Steve,

I suggest that you read Deepak Chopra's books Creating Aflluence: Steps A to Z, and his book on Achieving Success. They deal with the intention issues you raise. You are absolutely right that we sabotage our own success. In large part we create our own reality and therefore we attract our own success and failure. It's all learning in either case. Many people are very hard on themselves and create intentions of unworthiness. It's funny how the ego (false self) enlargens as our true self-esteem deflates. Interesting, huh? Do you have a meditation practice? Mine has been of enormous benefit in creating the self-understanding I've needed to become more successful as a living, loving human being. You're a creative guy...lose that talent to get you where you want to go.

Blessings,

Don

Don Iannone said...

Rob, We all do at times. What are you trying to focus on and where does your attention and energy go instead of where you want it to go?

Blessings!

Don

Rob said...

I allow upsets to get in the way. Psycho-therapists would say I find them alluring.

Don Iannone said...

Rob,

Aha. From the meditation cushion, we'd argue that they are mere illusions. In the meantime, I practice letting go.

Don

Imemine said...

I tried all these. And the harder I worked, the more work people gave me. Many people didn't want to do the job, so they let me do it. And they blamed me for everything that went wrong.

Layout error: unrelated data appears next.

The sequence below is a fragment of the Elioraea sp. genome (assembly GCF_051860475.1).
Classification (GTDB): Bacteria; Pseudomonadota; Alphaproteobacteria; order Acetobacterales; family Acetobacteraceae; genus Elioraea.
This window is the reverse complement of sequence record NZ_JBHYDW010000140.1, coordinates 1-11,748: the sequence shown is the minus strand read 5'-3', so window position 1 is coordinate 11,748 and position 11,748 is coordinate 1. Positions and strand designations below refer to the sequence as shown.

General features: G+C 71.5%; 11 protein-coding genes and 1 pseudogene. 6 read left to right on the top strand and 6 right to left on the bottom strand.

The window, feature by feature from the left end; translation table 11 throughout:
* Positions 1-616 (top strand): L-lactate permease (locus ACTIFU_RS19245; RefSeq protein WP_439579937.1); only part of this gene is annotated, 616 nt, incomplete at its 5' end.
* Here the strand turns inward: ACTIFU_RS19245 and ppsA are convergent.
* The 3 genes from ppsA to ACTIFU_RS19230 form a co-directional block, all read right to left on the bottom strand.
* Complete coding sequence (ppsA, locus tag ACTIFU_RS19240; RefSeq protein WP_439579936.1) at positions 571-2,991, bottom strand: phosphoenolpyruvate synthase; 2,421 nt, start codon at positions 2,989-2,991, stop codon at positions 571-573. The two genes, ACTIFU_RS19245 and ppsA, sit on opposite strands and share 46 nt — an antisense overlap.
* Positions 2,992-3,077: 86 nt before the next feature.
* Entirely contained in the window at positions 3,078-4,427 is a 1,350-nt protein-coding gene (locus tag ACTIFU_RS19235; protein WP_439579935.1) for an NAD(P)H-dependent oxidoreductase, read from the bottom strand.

This is no joke.
Until I started complaining.
things got better after that.
I must say a lot of my fears were mostly based on losing my job, or not doing it properly. I wasn't afraid of burning in hell when I die; I was afraid of making a mistake at the workplace.
As soon as I stopped thinking about work and its rewards, I actually became more relaxed, more friendly, less irritable, more capable, less stressed and less afraid. I actually avoided having a nervous breakdown.

Don Iannone said...

Imemine...thanks for sharing your experience. It sounds like this was a hard time for you. I'm glad it's better. May I ask what kind of work you do?

Imemine said...

Don,
Sounds contradictory, I know. Sometimes I just blurt things out. But I did have a very difficult time.
I'm actually into instrumentation and control
calibration and maintenance. And analyzers.
Well, I really agree with you about being serious and
being responsible. I try to be all the time. Many people actually try to suppress good suggestions out of fear of losing advantage and control.

Don Iannone said...

Imemine...I can imagine. Wishing you the best.

Mike said...

It doesn't surprise me that this poem got such a great response - work is something we all have to deal with on a daily basis. This is a great reminder, Don.

Some people think that we have a purpose when we are born, something we are here to specifically accomplish. I think it is up to us to decide on our purpose, and bring our gifts to our work to fulfill that purpose. Nobody else can do that for us. Only we can figure out how to bring meaning to what we do.